They met in Smolensk, while still very young. The twenty-year-old Boris had just returned from the army, and Lyudmila was barely eighteen years old: beautiful, with an amazing voice, a choir director. From the first minutes of their acquaintance, he realized that he could not live without her and she would become his wife. And so it happened. And for many years Fr. Boris walked towards God hand in hand with his spouse. It was a very strong love, real feeling. They were a model family for many friends and acquaintances. On the day of the car accident Fr. Boris and Lyudmila were in Smolensk, at a meeting of graduates of the College of Culture. The day was wonderful, full of pleasant memories, smiles and music. And at night, a terrible accident occurred on the highway: their taxi at full speed crashed into a large truck. Lyudmila died on the spot, and Fr. Boris was taken to the ICU with a fracture of the spine and a head injury. He remained permanently disabled, and since then his whole life has been a continuous struggle for survival...
By that time, Fr. Boris had walked a path of priestly ministry spanning almost two decades. But after the accident, he began to feel emptiness in his soul, and there was nothing to hold on to. He had never had any doubts about the existence of the Lord, but his trust in God was shaken, especially when his plans didn’t coincide with God’s. Thoughts and questions began to creep into his mind: “Why?”, “For what reason?” His treatment and recovery were painful and long, and he kept thinking about the near end of physical life. Death seemed to be a blessing, a sign that the Lord would have mercy on him in this way. Without movement the body atrophies very quickly, and in two months Fr. Boris turned from a healthy man into a weak one.
The words of his friend, the reposed Igumen Patapy from Optina Monastery, helped batiushka perk up. He said the following: “Fr. Boris, no matter how the Lord may answer your question, ‘Why?’, even if He reveals the truth to you, you are now in such a state that you will not accept it. The time will come when everything will become crystal clear to you. Now don’t ask questions, try to recover the use of your legs and just live.” These rather simple words became for batiushka a straw to clutch. He firmly decided to recover the use of his legs and continue serving the Lord, which was achieved with God's help and with the support of his loved ones. His body was almost dead, but his soul was reborn. Batiushka began to walk with supports and even drive a car, although the doctors had initially told his relatives, “Pray that he will at least be able to sit up.”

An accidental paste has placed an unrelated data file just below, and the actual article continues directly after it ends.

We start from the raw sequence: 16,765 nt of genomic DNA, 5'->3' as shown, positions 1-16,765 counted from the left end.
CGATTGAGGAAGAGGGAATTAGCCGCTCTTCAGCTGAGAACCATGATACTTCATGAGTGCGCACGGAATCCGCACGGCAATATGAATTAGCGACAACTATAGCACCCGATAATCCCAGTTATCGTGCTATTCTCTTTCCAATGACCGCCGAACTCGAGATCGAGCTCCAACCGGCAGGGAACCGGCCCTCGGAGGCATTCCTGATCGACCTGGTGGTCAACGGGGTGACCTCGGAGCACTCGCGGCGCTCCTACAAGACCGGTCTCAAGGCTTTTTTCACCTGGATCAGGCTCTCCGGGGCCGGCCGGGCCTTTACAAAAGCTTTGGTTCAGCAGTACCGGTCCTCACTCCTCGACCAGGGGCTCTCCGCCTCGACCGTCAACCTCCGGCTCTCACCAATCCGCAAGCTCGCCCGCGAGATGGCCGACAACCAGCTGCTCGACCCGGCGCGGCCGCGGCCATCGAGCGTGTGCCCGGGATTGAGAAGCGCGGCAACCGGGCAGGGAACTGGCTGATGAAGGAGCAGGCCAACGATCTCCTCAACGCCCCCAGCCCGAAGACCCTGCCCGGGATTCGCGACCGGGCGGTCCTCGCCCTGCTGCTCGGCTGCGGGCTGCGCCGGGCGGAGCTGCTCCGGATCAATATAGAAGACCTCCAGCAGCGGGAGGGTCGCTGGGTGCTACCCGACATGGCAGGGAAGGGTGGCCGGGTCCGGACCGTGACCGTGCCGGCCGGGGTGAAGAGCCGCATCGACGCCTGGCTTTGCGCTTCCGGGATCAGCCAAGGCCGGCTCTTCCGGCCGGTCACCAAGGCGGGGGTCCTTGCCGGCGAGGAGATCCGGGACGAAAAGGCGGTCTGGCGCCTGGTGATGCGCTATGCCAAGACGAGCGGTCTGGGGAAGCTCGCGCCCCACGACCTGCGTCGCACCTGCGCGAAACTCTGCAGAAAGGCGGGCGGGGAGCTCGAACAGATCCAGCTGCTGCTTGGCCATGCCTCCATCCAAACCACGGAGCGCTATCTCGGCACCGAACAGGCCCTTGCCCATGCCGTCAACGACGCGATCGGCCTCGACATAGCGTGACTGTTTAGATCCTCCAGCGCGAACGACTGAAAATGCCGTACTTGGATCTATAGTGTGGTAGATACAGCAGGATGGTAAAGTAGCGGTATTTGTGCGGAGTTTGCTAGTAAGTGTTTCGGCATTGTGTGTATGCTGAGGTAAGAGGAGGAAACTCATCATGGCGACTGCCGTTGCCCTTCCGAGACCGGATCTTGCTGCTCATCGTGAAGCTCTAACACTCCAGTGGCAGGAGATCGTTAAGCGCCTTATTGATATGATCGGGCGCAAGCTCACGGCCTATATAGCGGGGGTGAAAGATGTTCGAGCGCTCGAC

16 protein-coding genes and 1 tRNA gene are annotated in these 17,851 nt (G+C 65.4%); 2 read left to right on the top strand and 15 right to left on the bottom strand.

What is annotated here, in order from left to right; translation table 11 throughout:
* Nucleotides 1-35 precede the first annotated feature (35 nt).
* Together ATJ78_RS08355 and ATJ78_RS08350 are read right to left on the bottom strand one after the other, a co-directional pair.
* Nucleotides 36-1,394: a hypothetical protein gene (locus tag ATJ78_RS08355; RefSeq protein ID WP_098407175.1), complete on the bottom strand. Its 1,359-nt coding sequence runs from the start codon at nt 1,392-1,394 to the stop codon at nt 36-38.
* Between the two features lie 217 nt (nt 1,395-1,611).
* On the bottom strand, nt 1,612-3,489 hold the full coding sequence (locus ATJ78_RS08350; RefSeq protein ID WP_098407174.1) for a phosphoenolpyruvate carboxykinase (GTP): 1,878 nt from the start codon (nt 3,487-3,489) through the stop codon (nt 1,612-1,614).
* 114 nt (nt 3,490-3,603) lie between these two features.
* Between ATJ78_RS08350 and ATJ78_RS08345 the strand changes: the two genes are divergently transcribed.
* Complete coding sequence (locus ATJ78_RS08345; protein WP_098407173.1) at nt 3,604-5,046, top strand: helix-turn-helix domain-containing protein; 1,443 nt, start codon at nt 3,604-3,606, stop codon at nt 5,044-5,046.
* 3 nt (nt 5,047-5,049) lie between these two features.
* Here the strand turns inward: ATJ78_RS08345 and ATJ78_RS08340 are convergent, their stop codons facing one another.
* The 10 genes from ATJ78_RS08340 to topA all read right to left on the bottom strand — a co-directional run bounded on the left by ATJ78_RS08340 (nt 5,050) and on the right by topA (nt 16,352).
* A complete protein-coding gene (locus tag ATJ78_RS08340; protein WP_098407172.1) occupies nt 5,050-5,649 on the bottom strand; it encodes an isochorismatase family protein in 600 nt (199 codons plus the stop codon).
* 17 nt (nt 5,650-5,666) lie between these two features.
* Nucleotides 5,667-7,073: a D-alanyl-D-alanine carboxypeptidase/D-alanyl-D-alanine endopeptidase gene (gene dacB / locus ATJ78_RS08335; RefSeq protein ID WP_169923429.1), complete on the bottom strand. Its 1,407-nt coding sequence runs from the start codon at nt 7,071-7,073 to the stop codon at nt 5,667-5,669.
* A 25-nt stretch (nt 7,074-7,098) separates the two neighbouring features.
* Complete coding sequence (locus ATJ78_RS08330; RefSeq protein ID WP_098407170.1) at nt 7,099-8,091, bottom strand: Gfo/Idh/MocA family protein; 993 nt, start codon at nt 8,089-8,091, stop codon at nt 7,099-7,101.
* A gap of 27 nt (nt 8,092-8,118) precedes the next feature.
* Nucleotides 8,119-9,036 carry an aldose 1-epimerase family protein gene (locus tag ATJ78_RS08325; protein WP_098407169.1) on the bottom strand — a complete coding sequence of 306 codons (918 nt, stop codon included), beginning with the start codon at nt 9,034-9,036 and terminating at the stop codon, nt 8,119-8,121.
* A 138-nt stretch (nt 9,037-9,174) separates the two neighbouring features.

On January 4, 2014, Fr. Boris was tonsured at the Holy Transfiguration Monastery of St. Avraamy in Smolensk. After that, by Christmas he had returned to the military unit and begun to celebrate the Liturgy in a wheelchair. And two years later, with batiushka’s direct participation, a church was opened in honor of the holy Apostle Andrew the First-Called. Fr. Boris himself calls it his “swan song”. There is a reason why this lovely wooden church was dedicated to St. Andrew. Firstly, it is situated at the junction of the borders between Poland and Ukraine, and the military unit is located on the territory of Belarus. All this is the Slavic world, and the Apostle Andrew is the enlightener of the Slavs. The idea was that there should be peace in the hearts of the Slavs in this church. Secondly, Fr. Boris was born on the feast of the Apostle Andrew the First-Called, and he wanted to honor the memory of his heavenly patron in this way. It was decided to build a wooden church in order to use only Russian building materials (a Smolensk pine log cabin), and so that it would be easier to transport it if the unit is liquidated or moved. They built the church all together—with the help of Metropolitan Isidor of Smolensk, the commander of the unit Vasily Ivanovich Semin, and local residents who donated money for the church utensils and the bells. With common effort work went very smoothly. A Sunday school was opened at the church, and classes for soldiers began.
Now already an unpaid priest, Fr. Boris admits that ten years ago, when he was on a hospital bed, he would never have believed that he would do all this. This time was given to him in order to gain trust in God and learn to pray. This does not happen when everything goes like clockwork, but only when your plans do not completely coincide with the Lord’s. You just hold God’s hand and know that He will not let you fall into the abyss. For Fr. Boris there are two fundamental things—trust in God and the Jesus Prayer. These are the two pillars where you can hold and cling to in life.